One of the most talked about (and often mocked) issues with pharmaceutical drugs is the lengthy and sometimes terrifying list of side effects. You know that fast-talking announcer who reads over them as the commercial comes to a close, faintly uttering words like “headache”, “dry mouth”, “diarrhea”. Then there are the scarier warnings like “blood clots”, “chest pain”, “bleeding”, etc. If a drug comes with those types of risks, why would we take them when there are perfectly healthy and safe all-natural herbs and supplements to use instead?
Well, not so fast.
Those natural herbs and supplements also have side effects. Some just as risky as pharmaceuticals. “But it doesn’t say anything on the bottle,” you’re probably thinking. So, therefore, natural remedies are safe, right?
The vitamin and supplement industry is a booming multi-billion business, just like the pharmaceutical industry. The only difference? Vitamins and supplements don’t have to undergo rigorous safety testing or clinical trials to prove their safety. That’s because the Proxmire Amendment, which was added to the FDA’s Federal Food, Drug, and Cosmetic Act in the 1970s (and named after it’s sponsor, Senator William Proxmire, D-Wisconsin). Known as section 411 of the Federal Food, Drug, and Cosmetic Act, it essentially protects supplement companies from ever being regulated in the same way pharmaceutical companies are.
While that’s certainly good news for the vitamin and supplement industry, it may not be as beneficial to consumers. Although we look to natural vitamins, minerals and herbal supplements as, well, natural, that doesn’t necessarily mean they’re safe. And the FDA can only interfere after a supplement has shown the potential for serious harm (like it did with ephedra and tryptophan supplements, which sadly cost too many people their lives).
Much of the reason for this began in earnest back in 1941 with the FDA establishing Minimum Daily Requirements for vitamins. At the time, scientists and physicians were just beginning to understand the importance of vitamins in our diet and their role in disease prevention. While the agency created minimum standards, it did not regulate on maximums, and, as expected, manufacturers took advantage of the lax limitation, offering products with high doses of vitamins and other herbs that consumers believed would enhance their health.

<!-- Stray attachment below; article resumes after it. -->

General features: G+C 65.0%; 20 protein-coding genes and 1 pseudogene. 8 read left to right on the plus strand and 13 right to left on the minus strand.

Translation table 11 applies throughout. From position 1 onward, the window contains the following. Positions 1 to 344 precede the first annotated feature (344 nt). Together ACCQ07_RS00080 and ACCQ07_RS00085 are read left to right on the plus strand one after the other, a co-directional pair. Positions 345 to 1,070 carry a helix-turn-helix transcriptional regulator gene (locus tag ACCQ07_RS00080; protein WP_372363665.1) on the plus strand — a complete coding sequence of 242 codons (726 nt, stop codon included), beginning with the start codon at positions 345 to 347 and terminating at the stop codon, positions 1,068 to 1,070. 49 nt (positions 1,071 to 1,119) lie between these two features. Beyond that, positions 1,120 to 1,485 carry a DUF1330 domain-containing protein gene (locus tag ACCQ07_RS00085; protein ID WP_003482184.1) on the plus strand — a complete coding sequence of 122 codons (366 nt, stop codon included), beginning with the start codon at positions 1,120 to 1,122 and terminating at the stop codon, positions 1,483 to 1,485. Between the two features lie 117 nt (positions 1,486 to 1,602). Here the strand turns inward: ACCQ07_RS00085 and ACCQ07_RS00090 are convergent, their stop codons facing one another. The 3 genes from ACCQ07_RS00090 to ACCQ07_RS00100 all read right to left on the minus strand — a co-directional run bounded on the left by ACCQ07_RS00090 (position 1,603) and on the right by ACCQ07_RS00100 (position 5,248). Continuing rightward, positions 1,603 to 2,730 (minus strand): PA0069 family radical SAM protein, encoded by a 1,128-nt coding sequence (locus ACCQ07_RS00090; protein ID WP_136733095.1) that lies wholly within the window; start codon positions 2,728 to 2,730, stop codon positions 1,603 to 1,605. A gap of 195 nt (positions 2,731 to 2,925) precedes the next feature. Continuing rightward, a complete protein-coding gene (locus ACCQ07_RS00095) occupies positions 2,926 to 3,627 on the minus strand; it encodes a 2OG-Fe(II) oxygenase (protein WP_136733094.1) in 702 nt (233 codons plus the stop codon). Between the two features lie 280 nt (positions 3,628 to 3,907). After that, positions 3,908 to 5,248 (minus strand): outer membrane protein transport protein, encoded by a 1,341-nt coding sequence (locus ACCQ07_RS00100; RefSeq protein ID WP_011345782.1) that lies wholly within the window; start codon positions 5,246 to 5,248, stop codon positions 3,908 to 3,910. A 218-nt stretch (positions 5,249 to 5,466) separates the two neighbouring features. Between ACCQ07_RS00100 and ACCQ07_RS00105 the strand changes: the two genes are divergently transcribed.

But once the FDA realized that it should enact restrictions on maximum daily allowances, the agency was unable to gain support from congress (mainly because so many members had ties to the supplement companies). The Proxmire Amendment was then introduced in 1976, which “prohibited the FDA from establishing standards to limit the potency of vitamins in food supplements or regulating them as drugs based solely on their potency,” reports USPharmacist.com.
Fast forward to 2015 and we now have access not only to vitamins at any dosage level we choose, but thousands of herbs and other dietary supplements from all parts of the world, both location and material (from modest plants and berries to not so humble animal guts, rocks, sand and petroleum). And there are no regulations guaranteeing their safety. (Note that little disclaimer on any supplement bottle that reads: “These statements have not been evaluated by the Food and Drug Administration. This product is not intended to diagnose, treat, cure or prevent any disease.”)
What’s more alarming than the lack of empirical data on the safety of a single ingredient is that there has been virtually no testing done on the combination of vitamins, herbs and dietary supplements. But what happens when a high dose of vitamin C commingles with a Chinese herb for menopause and a supplement to reduce acid reflux? We simply don’t know. It could be a mild headache, or it could cause internal bleeding. And it would be impossible to anticipate every possible combination of supplements, not to mention the pharmaceutical drugs that may also be used.
And dietary supplements—including high doses of vitamins—can come with a whole host of side effects not unlike clinically tested pharmaceuticals. There’s just no regulation that says we, the consumers, need to know about it. For example, chamomile can trigger hayfever reactions in people allergic to ragweed. So can bee pollen. Kava kava can do serious damage to the liver. Senna can cause severe diarrhea and dehydration. That’s just a few. There are countless other risks with herbs, vitamins and dietary supplements. Fortunately, there are comprehensive websites and resources worth reviewing for potential risks and side effects before embarking on a dietary supplement program.
The lax regulations also mean that any of us can source, package and distribute vitamins, herbs and dietary supplements even without quality or safety testing or any scientific rigor whatsoever. While that is the essence of the American Dream, and many companies are living it at our expense, it’s also cause for concern, particularly for those of us who eschew conventional medicine for any number of reasons. Dietary supplements may work—and make no mistake, many do work wonders—but they aren’t always free from hazard.
For more detailed information on our dietary supplement industry, check out “Vitamania: Our Obsessive Quest for Nutritional Perfection” – a fascinating read on the industry from Catherine Price.
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